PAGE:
On March 22, 2005, while the case was still under submission, the Board applied to intervene in the case. The Board asserted that it has exclusive initial jurisdiction over all matters that arguably allege violations of the Ralph C. Dills Act (§ 3512 et seq.) (hereafter the Dills Act) and that implementation of the alternate retirement program arguably violates that law. The Board sought to file a complaint in intervention requesting dismissal of the action for lack of jurisdiction. All of the parties opposed the Board's application to intervene.
On March 30, 2005, the trial court denied the Board's application, finding “that [the Board] does not have a sufficiently direct interest in this case to warrant intervention, that its proposed complaint in intervention would enlarge the issues in the case, and that the reasons for intervention do not outweigh the opposition by the parties presently in the action.”
On the same day, the trial court issued its ruling on CAPS's petition. According to the court, CAPS failed to show “that the referenced statement in Article 8.8 of the [agreement] is actually a bargained-for provision as opposed to a statement of the then existing law.” The court further concluded that “there was no impairment of vested contractual rights” because the new law affected only new employees and the pension rights of those employees “did not arise under the prior statutes or the [agreement] itself; they arose under the statutes as they existed at the time they accepted employment with the state.”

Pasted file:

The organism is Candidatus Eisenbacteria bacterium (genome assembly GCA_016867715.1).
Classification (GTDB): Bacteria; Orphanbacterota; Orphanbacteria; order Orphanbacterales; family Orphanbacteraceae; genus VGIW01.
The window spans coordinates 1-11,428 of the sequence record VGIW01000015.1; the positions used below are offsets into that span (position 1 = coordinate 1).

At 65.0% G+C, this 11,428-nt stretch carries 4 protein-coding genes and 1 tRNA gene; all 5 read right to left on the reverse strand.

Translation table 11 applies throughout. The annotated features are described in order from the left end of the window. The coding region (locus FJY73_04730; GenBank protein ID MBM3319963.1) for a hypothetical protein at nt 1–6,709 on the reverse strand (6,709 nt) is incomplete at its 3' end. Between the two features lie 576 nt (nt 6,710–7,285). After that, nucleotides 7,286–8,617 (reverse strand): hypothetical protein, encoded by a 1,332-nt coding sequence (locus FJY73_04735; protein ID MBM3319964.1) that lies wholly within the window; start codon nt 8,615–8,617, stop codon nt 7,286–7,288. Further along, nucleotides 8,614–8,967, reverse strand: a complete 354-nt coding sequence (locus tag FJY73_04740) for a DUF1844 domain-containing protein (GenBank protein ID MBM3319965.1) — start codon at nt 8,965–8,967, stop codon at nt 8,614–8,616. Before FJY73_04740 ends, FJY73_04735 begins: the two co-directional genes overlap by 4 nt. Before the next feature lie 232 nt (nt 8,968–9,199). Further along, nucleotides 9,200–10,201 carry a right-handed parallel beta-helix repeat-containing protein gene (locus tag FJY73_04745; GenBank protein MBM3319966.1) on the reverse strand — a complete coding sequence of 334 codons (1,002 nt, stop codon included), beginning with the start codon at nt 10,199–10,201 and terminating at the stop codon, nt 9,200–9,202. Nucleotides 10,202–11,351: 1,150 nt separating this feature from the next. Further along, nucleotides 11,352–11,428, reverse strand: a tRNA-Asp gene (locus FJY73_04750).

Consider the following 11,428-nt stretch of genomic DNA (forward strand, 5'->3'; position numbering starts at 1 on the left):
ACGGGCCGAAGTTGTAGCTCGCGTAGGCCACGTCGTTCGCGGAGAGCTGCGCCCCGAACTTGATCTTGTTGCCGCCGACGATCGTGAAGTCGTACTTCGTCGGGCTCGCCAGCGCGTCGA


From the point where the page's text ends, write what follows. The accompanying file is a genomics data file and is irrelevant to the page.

Consistent with its ruling, in June 2005, the court entered a judgment denying CAPS's writ petition and declaring “that the Alternate Retirement Program mandated by Senate Bill 1105, Chapter No. 214 of the Statutes of 2004, applied to new employees in state Bargaining Unit 10 who are covered by the Memorandum of Understanding between the State of California and the California Association of Professional Scientists, does not impair vested contractual rights in violation of the Federal and State Constitutions.”
CAPS filed a timely notice of appeal from the judgment. In the meantime, the Board had already filed a timely notice of appeal from the order denying its application to intervene.
IThe Board's Appeal
The Board contends the trial court abused its discretion in denying the Board's application to intervene in the case. We disagree.